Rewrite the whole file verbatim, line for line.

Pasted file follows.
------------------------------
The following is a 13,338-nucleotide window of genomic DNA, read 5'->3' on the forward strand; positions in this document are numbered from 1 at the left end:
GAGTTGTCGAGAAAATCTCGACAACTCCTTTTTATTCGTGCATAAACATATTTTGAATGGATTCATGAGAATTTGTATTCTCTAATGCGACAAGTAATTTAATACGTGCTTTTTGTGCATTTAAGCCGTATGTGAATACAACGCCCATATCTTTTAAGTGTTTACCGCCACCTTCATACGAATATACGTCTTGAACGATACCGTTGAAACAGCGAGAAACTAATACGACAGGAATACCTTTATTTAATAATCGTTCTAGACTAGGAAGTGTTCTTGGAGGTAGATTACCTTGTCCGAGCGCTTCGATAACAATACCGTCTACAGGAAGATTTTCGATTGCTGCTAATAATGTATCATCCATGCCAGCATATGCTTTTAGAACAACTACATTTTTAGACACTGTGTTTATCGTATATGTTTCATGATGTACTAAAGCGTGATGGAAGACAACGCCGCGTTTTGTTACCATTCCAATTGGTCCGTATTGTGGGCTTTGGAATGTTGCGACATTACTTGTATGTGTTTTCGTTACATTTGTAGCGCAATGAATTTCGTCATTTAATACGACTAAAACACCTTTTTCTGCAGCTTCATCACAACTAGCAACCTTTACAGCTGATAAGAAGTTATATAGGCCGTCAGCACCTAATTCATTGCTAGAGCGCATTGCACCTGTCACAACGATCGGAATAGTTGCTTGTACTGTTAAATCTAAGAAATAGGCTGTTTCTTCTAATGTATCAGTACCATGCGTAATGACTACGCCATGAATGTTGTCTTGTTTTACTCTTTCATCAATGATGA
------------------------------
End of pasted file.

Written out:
The following is a 13,338-nucleotide window of genomic DNA, read 5'->3' on the forward strand; positions in this document are numbered from 1 at the left end:
GAGTTGTCGAGAAAATCTCGACAACTCCTTTTTATTCGTGCATAAACATATTTTGAATGGATTCATGAGAATTTGTATTCTCTAATGCGACAAGTAATTTAATACGTGCTTTTTGTGCATTTAAGCCGTATGTGAATACAACGCCCATATCTTTTAAGTGTTTACCGCCACCTTCATACGAATATACGTCTTGAACGATACCGTTGAAACAGCGAGAAACTAATACGACAGGAATACCTTTATTTAATAATCGTTCTAGACTAGGAAGTGTTCTTGGAGGTAGATTACCTTGTCCGAGCGCTTCGATAACAATACCGTCTACAGGAAGATTTTCGATTGCTGCTAATAATGTATCATCCATGCCAGCATATGCTTTTAGAACAACTACATTTTTAGACACTGTGTTTATCGTATATGTTTCATGATGTACTAAAGCGTGATGGAAGACAACGCCGCGTTTTGTTACCATTCCAATTGGTCCGTATTGTGGGCTTTGGAATGTTGCGACATTACTTGTATGTGTTTTCGTTACATTTGTAGCGCAATGAATTTCGTCATTTAATACGACTAAAACACCTTTTTCTGCAGCTTCATCACAACTAGCAACCTTTACAGCTGATAAGAAGTTATATAGGCCGTCAGCACCTAATTCATTGCTAGAGCGCATTGCACCTGTCACAACGATCGGAATAGTTGCTTGTACTGTTAAATCTAAGAAATAGGCTGTTTCTTCTAATGTATCAGTACCATGCGTAATGACTACGCCATGAATGTTGTCTTGTTTTACTCTTTCATCAATGATGA